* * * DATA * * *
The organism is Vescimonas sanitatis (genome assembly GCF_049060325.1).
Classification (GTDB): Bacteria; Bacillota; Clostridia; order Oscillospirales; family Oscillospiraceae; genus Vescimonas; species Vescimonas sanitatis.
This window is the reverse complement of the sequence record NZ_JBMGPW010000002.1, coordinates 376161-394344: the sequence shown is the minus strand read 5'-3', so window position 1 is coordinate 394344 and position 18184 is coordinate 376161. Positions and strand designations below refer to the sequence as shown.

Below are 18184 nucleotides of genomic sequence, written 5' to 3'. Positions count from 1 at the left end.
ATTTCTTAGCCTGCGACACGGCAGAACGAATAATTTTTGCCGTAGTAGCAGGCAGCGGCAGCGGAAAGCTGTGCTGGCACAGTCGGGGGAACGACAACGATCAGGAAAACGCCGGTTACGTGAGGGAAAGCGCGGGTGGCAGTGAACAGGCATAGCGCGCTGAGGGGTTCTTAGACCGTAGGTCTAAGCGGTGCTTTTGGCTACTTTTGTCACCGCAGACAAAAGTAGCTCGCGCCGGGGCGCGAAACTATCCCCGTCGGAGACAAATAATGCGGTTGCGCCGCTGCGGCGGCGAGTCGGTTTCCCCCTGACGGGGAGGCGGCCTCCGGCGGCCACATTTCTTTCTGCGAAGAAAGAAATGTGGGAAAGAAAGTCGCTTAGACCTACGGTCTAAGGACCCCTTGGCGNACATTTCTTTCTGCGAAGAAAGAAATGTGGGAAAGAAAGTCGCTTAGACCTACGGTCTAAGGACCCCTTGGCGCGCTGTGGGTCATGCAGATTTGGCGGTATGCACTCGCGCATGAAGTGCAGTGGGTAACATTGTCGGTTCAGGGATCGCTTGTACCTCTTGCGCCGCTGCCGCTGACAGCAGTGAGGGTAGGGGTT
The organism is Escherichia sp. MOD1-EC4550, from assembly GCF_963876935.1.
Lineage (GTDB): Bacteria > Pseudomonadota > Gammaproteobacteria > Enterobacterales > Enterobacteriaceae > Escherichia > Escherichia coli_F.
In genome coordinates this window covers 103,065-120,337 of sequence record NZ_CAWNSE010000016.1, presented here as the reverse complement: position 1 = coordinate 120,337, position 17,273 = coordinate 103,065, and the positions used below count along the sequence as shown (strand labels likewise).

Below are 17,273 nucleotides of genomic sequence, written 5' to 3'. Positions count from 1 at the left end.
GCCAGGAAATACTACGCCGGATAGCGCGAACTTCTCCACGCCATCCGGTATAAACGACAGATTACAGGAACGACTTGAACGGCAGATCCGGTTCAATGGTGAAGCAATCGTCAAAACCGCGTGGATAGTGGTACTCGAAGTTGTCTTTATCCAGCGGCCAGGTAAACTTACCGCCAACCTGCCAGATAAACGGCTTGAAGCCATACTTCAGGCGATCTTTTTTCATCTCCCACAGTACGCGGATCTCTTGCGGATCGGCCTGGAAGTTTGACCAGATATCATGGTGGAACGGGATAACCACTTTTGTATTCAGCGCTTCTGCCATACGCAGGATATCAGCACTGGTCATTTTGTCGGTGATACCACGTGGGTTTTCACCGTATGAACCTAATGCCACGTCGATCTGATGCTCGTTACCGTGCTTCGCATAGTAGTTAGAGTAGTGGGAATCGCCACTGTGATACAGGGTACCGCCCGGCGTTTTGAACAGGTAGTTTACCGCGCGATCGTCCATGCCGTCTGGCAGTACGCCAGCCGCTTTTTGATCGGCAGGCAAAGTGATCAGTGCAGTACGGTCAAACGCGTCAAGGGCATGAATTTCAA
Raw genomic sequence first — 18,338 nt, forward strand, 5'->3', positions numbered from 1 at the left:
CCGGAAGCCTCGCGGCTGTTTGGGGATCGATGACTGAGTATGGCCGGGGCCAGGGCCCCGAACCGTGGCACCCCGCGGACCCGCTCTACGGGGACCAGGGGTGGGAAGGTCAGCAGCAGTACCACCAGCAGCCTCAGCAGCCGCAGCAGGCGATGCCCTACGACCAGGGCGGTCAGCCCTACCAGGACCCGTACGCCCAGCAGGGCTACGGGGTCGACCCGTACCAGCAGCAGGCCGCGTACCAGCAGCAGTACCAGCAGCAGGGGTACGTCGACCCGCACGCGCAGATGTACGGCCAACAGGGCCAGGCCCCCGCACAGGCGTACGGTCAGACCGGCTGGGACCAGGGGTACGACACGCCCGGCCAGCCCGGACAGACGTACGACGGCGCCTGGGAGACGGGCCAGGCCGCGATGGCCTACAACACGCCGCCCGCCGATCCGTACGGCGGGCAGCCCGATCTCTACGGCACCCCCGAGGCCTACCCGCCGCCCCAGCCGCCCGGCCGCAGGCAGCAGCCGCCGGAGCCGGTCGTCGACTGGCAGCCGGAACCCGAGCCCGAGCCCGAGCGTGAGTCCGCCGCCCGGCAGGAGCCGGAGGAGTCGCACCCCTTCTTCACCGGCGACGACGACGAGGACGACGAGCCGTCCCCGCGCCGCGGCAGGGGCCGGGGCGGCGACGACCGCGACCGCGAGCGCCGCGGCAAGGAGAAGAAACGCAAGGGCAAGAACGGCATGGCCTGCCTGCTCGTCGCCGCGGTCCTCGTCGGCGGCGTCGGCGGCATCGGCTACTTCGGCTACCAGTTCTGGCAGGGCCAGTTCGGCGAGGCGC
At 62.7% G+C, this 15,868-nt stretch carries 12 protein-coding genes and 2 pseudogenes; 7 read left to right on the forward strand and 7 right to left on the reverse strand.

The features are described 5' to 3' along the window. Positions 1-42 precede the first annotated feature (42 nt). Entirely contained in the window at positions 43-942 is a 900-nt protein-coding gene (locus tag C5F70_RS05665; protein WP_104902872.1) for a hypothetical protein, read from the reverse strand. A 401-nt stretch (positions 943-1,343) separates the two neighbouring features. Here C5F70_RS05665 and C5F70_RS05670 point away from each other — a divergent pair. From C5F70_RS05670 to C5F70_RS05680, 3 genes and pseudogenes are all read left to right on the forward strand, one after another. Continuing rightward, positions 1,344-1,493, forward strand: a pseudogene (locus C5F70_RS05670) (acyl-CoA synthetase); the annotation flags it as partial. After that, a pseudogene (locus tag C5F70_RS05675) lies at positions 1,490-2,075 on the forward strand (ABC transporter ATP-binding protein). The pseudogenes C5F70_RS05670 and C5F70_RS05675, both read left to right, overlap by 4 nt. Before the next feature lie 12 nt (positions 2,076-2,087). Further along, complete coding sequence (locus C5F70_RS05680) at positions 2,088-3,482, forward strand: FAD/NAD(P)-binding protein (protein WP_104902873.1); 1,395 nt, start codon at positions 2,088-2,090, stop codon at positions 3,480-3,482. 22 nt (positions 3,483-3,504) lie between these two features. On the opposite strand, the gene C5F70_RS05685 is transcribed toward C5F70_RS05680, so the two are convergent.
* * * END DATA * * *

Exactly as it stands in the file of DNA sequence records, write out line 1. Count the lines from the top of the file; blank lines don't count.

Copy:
The organism is Vescimonas sanitatis (genome assembly GCF_049060325.1).